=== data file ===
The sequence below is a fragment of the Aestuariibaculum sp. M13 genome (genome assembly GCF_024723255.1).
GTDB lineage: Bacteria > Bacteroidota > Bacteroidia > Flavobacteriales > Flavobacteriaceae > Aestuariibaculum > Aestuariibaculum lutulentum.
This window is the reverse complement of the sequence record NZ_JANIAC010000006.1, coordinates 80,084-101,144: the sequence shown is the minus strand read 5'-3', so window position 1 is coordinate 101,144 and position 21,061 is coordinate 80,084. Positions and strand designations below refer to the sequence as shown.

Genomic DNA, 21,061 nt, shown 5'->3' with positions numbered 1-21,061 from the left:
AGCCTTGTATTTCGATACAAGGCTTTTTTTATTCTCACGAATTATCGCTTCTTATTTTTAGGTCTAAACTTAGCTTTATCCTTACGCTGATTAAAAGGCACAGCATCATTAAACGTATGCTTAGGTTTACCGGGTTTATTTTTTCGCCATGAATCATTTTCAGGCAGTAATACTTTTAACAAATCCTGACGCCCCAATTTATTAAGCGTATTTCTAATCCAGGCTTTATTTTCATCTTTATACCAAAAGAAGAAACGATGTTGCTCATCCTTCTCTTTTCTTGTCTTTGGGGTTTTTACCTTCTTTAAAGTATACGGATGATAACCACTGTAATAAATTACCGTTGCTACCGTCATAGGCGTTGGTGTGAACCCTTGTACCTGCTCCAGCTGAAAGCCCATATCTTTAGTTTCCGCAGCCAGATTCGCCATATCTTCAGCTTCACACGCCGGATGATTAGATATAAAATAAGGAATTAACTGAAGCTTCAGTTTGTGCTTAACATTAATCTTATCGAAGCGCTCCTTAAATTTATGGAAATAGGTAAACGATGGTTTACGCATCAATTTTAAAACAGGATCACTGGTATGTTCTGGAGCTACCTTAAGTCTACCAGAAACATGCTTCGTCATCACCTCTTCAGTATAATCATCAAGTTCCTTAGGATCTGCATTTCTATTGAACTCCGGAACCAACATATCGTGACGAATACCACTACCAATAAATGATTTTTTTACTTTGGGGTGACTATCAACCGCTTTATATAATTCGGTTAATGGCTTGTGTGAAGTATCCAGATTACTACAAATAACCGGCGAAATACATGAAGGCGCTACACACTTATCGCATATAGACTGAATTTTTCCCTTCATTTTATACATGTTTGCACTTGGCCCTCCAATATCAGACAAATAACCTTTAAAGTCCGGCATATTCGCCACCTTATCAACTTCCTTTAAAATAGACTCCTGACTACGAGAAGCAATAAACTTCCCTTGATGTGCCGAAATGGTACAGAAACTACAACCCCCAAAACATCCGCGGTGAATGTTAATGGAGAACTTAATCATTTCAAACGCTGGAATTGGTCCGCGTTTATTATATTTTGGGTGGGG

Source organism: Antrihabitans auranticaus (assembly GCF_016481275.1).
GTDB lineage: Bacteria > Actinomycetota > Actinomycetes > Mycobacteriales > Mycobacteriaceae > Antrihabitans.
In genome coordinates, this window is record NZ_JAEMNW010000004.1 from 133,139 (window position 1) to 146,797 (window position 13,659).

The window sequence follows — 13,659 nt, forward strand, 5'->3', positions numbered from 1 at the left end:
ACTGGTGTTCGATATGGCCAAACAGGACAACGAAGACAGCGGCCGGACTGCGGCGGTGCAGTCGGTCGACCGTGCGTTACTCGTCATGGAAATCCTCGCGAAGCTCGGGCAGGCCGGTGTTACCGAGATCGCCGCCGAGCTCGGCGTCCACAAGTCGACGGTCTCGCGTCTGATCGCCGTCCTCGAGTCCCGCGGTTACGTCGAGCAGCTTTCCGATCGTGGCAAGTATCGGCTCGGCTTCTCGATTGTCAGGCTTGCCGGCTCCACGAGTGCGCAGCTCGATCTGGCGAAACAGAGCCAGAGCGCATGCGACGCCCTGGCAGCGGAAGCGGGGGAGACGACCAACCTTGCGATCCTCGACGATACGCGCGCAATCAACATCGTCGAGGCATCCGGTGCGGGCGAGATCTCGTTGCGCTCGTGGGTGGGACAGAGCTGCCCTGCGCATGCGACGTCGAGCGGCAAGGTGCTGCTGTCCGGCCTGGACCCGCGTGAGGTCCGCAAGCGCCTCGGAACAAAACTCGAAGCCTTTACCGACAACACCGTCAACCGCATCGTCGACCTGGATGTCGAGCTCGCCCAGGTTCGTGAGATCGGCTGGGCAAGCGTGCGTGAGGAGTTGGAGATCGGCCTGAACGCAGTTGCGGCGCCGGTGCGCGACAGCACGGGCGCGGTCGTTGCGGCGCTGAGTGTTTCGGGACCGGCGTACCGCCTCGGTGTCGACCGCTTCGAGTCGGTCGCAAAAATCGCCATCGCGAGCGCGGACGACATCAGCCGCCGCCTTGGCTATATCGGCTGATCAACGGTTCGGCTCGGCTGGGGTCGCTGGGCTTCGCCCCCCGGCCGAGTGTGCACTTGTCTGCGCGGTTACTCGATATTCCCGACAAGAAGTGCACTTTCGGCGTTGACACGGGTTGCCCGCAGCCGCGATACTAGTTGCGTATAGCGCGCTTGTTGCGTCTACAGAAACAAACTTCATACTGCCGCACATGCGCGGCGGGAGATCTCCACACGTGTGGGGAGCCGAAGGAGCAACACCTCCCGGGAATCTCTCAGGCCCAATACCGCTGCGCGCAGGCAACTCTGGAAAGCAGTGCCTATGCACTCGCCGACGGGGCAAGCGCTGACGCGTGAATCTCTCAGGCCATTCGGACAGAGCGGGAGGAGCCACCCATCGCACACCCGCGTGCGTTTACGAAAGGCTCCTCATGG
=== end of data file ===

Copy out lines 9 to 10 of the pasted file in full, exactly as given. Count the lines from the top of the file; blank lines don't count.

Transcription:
The window sequence follows — 13,659 nt, forward strand, 5'->3', positions numbered from 1 at the left end:
ACTGGTGTTCGATATGGCCAAACAGGACAACGAAGACAGCGGCCGGACTGCGGCGGTGCAGTCGGTCGACCGTGCGTTACTCGTCATGGAAATCCTCGCGAAGCTCGGGCAGGCCGGTGTTACCGAGATCGCCGCCGAGCTCGGCGTCCACAAGTCGACGGTCTCGCGTCTGATCGCCGTCCTCGAGTCCCGCGGTTACGTCGAGCAGCTTTCCGATCGTGGCAAGTATCGGCTCGGCTTCTCGATTGTCAGGCTTGCCGGCTCCACGAGTGCGCAGCTCGATCTGGCGAAACAGAGCCAGAGCGCATGCGACGCCCTGGCAGCGGAAGCGGGGGAGACGACCAACCTTGCGATCCTCGACGATACGCGCGCAATCAACATCGTCGAGGCATCCGGTGCGGGCGAGATCTCGTTGCGCTCGTGGGTGGGACAGAGCTGCCCTGCGCATGCGACGTCGAGCGGCAAGGTGCTGCTGTCCGGCCTGGACCCGCGTGAGGTCCGCAAGCGCCTCGGAACAAAACTCGAAGCCTTTACCGACAACACCGTCAACCGCATCGTCGACCTGGATGTCGAGCTCGCCCAGGTTCGTGAGATCGGCTGGGCAAGCGTGCGTGAGGAGTTGGAGATCGGCCTGAACGCAGTTGCGGCGCCGGTGCGCGACAGCACGGGCGCGGTCGTTGCGGCGCTGAGTGTTTCGGGACCGGCGTACCGCCTCGGTGTCGACCGCTTCGAGTCGGTCGCAAAAATCGCCATCGCGAGCGCGGACGACATCAGCCGCCGCCTTGGCTATATCGGCTGATCAACGGTTCGGCTCGGCTGGGGTCGCTGGGCTTCGCCCCCCGGCCGAGTGTGCACTTGTCTGCGCGGTTACTCGATATTCCCGACAAGAAGTGCACTTTCGGCGTTGACACGGGTTGCCCGCAGCCGCGATACTAGTTGCGTATAGCGCGCTTGTTGCGTCTACAGAAACAAACTTCATACTGCCGCACATGCGCGGCGGGAGATCTCCACACGTGTGGGGAGCCGAAGGAGCAACACCTCCCGGGAATCTCTCAGGCCCAATACCGCTGCGCGCAGGCAACTCTGGAAAGCAGTGCCTATGCACTCGCCGACGGGGCAAGCGCTGACGCGTGAATCTCTCAGGCCATTCGGACAGAGCGGGAGGAGCCACCCATCGCACACCCGCGTGCGTTTACGAAAGGCTCCTCATGG